As a result, I test and test and test God, people, and anything else that will listen, waiting for proof that they are safe before I approach.

  8. I agree with a lot of what Jim says above, but would challenge some things as well.

    We can for instance agree that humans generally develop their beliefs as they age, much of the foundation for these beliefs form early, and these beliefs include ideas about truth, God, right and wrong. I think, however, that what you are calling "experiential truth" depends on far broader influences than just "experience." At least, I would argue that this formulation characterizes socialization in much to passive a way. That is, we are not simply experiencing the world, but working daily to shape it and, more importantly, each other.

    To be sure, we work to shape concepts like God and truth, and on this we also agree. But again I would make a far broader claim: that humans believe they can define everything, not just God, Truth, right, and wrong. Further, I would say that they are correct--they have the power, collectively and individually, to construct the world however they wish. Whether or not God made them with this power, people can build the world they want,and they have. We may get it wrong, and it may cost us salvation, but the world is what we make of it.

    I do not, however, agree that humans focus all their curiosity and drive for discovery on defining God. I would argue instead the humans seek to explain the world around them. They want to know how it works and list its components. They want to detect the patterns that will allow them to correctly predict recurring factual events like the timing of the sunrise. Sometimes, for some, the answer to how and why questions is "God." For many others, and often, it is not, because they do not include God on the list of components. They may be wrong--but this mistake does not redirect their curiosity to God.

    I plan to explore these ideas more completely in a full post.

  9. Are you saying that humans erroneously think they can define everything, that we're prone to simplify?

    You say that we "construct" the world as we want. Do you see any room for unchanging absolutes that resist our efforts to change them, like my weight.

    I agree that the humans I know don't show signs of being on a never-ending God quest, maybe in spurts here and there.

    I also agree that not everyone includes God as a possible answer and wonder if you find Bruce's observations about being true to your own conscience a better way to describe the struggle for that group?

    This is a fresh idea and I thank you for your honesty. Most of us have grown up surrounded by Christianity and have participated in it at some level. It's hard not to be too familiar.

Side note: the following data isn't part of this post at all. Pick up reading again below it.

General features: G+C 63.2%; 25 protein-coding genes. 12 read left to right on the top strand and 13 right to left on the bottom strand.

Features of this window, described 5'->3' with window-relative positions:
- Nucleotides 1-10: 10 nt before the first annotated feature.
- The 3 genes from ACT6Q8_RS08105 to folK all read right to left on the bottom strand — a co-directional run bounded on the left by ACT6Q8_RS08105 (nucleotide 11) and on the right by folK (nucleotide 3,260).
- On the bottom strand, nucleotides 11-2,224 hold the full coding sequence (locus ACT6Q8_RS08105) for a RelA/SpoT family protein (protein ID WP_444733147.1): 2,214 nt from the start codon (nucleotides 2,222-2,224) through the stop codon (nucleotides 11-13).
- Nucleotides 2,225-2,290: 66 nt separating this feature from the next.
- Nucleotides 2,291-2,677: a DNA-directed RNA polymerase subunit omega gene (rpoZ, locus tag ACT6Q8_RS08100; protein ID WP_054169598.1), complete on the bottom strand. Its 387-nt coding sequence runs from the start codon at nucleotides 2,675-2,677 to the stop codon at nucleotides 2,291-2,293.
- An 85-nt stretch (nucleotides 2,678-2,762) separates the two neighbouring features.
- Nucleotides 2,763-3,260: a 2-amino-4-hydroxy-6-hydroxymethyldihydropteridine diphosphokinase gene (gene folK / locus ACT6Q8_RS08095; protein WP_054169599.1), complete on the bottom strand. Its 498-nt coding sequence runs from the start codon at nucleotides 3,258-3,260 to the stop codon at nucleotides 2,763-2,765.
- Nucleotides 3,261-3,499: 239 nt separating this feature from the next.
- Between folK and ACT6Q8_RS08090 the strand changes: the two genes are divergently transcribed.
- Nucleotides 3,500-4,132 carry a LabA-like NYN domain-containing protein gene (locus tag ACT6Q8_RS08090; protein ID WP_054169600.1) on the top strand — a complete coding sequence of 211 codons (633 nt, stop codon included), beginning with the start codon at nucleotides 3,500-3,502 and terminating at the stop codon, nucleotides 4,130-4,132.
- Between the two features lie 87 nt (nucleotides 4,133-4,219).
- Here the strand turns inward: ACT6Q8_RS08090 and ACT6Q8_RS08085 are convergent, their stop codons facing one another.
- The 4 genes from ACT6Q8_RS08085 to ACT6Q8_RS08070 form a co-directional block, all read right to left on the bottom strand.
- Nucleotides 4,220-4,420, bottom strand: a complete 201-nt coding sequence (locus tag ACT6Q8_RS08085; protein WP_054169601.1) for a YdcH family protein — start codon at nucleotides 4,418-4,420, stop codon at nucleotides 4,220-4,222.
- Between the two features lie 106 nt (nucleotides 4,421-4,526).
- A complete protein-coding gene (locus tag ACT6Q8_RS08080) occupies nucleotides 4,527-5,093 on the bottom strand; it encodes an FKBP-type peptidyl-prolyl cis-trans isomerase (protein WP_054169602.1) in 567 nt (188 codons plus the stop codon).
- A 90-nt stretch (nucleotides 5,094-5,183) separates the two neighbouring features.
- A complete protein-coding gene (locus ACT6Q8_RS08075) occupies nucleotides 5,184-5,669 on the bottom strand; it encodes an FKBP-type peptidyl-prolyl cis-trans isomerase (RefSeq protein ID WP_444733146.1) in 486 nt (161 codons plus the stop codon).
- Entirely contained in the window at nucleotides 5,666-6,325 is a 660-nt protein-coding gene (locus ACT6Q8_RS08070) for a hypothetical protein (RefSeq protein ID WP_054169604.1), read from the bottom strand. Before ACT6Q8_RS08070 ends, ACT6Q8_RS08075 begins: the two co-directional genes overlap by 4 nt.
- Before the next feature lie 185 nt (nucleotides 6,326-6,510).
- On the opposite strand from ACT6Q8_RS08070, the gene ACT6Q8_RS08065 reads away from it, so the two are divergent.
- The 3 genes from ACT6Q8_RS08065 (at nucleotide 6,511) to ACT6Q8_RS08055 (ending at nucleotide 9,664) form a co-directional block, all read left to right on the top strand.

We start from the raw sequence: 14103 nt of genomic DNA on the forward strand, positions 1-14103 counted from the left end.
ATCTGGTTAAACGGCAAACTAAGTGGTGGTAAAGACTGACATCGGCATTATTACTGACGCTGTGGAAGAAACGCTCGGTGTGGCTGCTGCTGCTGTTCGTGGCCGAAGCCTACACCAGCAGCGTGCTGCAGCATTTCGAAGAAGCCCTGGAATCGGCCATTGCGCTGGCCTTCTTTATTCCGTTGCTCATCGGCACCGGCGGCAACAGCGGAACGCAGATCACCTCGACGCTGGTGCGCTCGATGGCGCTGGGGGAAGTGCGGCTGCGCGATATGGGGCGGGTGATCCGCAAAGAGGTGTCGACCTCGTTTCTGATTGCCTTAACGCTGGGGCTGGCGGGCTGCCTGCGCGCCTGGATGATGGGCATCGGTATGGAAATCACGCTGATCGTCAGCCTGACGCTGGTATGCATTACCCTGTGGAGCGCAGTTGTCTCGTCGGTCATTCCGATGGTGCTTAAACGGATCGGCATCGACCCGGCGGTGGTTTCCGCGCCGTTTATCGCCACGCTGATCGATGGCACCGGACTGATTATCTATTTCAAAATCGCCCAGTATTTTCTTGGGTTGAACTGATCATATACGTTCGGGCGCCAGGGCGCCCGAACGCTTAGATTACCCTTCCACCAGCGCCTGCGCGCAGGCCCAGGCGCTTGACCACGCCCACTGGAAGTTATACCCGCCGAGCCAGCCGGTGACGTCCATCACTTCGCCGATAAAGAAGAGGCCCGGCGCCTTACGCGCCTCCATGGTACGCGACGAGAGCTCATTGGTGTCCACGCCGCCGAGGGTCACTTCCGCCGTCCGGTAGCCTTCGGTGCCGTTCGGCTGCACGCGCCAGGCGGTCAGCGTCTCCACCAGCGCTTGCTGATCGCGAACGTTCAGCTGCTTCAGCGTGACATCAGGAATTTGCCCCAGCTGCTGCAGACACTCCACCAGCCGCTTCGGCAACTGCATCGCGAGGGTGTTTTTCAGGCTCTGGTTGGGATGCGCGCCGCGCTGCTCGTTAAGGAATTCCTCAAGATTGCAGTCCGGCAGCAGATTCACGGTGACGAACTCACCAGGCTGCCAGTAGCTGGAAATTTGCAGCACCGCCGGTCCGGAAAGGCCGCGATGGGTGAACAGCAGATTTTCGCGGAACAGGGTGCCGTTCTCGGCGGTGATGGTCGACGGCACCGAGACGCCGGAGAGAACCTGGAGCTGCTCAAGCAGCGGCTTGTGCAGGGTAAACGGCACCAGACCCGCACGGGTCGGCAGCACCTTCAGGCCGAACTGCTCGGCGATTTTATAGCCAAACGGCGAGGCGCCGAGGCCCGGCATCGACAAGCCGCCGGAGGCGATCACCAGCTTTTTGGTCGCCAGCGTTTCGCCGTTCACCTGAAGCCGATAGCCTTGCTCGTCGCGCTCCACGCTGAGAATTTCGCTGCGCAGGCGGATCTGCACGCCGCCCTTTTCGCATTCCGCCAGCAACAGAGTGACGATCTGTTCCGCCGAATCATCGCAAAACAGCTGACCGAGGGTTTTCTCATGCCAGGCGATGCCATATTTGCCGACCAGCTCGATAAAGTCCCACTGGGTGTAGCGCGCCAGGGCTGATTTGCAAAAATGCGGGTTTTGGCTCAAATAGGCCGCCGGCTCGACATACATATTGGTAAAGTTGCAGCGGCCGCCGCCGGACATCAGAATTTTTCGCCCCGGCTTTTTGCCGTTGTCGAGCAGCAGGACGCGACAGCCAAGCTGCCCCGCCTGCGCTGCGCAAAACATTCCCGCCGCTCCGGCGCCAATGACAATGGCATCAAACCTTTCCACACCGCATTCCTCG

What about those whose life experience and decisionmaking point them in another direction, so that God doesn't even come up as an option?

  10. This 'debate' is moving into a secular discussion of philosophy, which for me is a waste of time because they never end. I know some people enjoy these perpetual exercises but they leave me a flat.

    However, the point ofmy post about what people believe they have the power to do and about defining God was made within the concept that human beings are unique, spiritual creatures and whether they know it or not, all of their seeking has a spiritual basis to it. They may believe they are seeking answers in the name of science, but their real need and motivation has spiritual implications at the bottom of it.

    I really don't have the temperament to get into a hair-splitting discussion of minutia. I have done that in years past and they go nowhere. I certainly don't object to others doing it if they like that sort of thing. It's just not for me.

    I'm 66 years old now and have lived "lots of miles". I have satisfied all of the "great questions" that I had in earlier times of my life and have personal peace with everything. I realize that people who have rejected God and Christ will not agree with me. That's the way it works. The Bible actually explains the reality of this very clearly. "The gate is narrow and only a few find it."

    The problem with opinions is that everybody has one and they can't all be true. That's why we have to have revelation to arbitrate the truth of God and our relationship to Him. We can't define truth, or God by our own thinking. Even if I can make a compelling argument that convinces many, it does not mean it is the truth if it comes from my own thinking. I can't define a God I can't see or have never met. That's why He said he came to us.

  11. In one of Richard's posts he expressed a request for responses to Stanton's original post on "The Facts of Life". So, here is mine.

    Stanton, you said your were skeptical about having discussions about Christianity because they turn into "He said it, I believe it and that settles it" responses.

    I then respectfully notice in the next paragraph you make several rather sweeping statments as if they were absolute fact. Among them:

    1. There is no God who is all knowing and loving.
    2. Jesus is not God.
    3. Jesus was not sent to save mankind from itself.
    4. Jesus may have been crucified but did not rise from the dead.

    Stanton, is this an example of "Stanton said it and that settles it?" I have tried to give the reasons and logic for the things I beieve to be true, and it would be informative if you could tell us how you came to factually know the truth of what you have presented as truth. If I had made absolute statements exactly the opposite of those you made you would have teed off on me like Tiger Woods.